Tim Rives, the Deputy Director and Supervisory Archivist of the Eisenhower Presidential Library, held a presentation at the Cosmosphere’s July Coffee @ the Cosmo event regarding the late President’s establishment of NASA 60 years ago this weekend.
Want to watch the presentation? Click Here!
Don’t have time to watch the video? Here are our top take-aways:
On July 29, 1958, President Eisenhower created the civilian-lead space agency—NASA. Often times, JFK receives credit for the establishment of the organization, but that assumption is incorrect. The launch of Sputnik, and subsequently Sputnik II, by the Soviet Union shocked the United States into action. Eisenhower received lots of public criticism, due to his perceived lack of action.
In order to alleviate some of the public fear, Ike also established the National Defense Education Act. This act essentially declared that, due to the Soviet’s launch of Sputnik, it was now an international freedom to navigate the globe from space (ie no one owns space). This act did work to instill confidence in the public that the US was taking the Space Race seriously.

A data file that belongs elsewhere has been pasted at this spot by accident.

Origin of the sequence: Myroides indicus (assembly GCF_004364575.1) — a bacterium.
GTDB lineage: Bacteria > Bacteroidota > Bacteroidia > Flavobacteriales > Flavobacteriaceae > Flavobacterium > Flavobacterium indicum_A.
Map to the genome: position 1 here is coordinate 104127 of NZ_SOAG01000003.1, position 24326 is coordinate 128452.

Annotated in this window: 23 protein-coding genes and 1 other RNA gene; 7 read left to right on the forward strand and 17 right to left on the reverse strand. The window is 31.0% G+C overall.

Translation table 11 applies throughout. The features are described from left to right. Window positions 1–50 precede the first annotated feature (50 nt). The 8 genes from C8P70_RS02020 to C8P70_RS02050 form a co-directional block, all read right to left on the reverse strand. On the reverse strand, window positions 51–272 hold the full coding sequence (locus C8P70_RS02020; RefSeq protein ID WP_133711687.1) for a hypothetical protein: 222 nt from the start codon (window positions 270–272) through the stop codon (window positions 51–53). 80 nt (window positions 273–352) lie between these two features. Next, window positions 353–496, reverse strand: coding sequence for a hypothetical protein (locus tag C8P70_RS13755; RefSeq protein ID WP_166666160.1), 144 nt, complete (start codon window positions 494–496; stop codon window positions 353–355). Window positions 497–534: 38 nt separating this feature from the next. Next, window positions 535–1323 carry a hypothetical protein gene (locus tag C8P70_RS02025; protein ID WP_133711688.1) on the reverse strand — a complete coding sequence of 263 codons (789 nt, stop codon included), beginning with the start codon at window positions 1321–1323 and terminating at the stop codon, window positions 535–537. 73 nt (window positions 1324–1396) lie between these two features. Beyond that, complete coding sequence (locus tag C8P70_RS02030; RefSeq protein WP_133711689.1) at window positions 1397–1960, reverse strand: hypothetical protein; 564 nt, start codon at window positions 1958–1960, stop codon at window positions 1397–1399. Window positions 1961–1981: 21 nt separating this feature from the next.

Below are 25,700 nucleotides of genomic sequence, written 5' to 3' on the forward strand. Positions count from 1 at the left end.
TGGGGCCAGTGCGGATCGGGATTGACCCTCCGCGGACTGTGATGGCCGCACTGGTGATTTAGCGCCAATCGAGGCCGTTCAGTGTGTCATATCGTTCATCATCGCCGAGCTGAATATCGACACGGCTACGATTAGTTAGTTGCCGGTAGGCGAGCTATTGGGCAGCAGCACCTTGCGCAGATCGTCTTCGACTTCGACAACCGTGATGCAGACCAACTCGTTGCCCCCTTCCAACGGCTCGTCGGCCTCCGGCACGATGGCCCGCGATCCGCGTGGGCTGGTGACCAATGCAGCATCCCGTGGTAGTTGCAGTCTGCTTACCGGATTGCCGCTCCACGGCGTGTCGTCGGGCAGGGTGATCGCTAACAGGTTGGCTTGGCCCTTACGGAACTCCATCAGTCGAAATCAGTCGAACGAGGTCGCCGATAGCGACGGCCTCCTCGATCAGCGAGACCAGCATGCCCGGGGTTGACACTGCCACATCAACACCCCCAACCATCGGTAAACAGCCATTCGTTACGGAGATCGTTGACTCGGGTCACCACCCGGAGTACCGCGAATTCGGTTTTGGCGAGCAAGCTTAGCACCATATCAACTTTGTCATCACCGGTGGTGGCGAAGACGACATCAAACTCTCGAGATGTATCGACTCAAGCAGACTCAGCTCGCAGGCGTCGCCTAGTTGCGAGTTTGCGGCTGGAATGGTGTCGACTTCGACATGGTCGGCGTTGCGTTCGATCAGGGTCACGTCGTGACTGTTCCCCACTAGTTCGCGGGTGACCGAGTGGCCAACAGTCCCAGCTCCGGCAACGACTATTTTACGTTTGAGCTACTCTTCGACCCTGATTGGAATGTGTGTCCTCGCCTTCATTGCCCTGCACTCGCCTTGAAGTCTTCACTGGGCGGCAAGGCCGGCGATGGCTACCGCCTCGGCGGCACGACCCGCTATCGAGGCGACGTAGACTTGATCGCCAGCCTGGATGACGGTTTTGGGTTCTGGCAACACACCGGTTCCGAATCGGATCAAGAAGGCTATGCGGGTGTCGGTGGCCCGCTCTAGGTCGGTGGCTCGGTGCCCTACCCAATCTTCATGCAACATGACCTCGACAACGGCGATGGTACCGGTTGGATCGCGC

NASA grew rapidly in the first couple years of existence. The NASA budget grew from $300 mil to over $900 mil in the first two years, and employees grew from zero to 18,000 in the same span of time. However, the Race to Space really gained traction after President Kennedy’s “We Choose to go to the Moon” speech in 1963. President Eisenhower felt the speech was a ploy by the Kennedy administration to detract from the Bay of Pigs incident and that the Mercury and Gemini program activities were more stunts than true scientific endeavor. In response to Ike’s criticism, Astronaut Frank Borman wrote a personal letter to the President expressing his personal commitment to the objectives of NASA and the exploration of Space. Ike replied with a note expressing respect for the people and accomplishments of the space industry and stressed the importance, in his opinion, of NASA’s efforts to further scientific research. In the letter, Eisenhower noted that JFK’s challenge to get a man on the Moon pushed priorities in a direction he would not have followed had he still been president.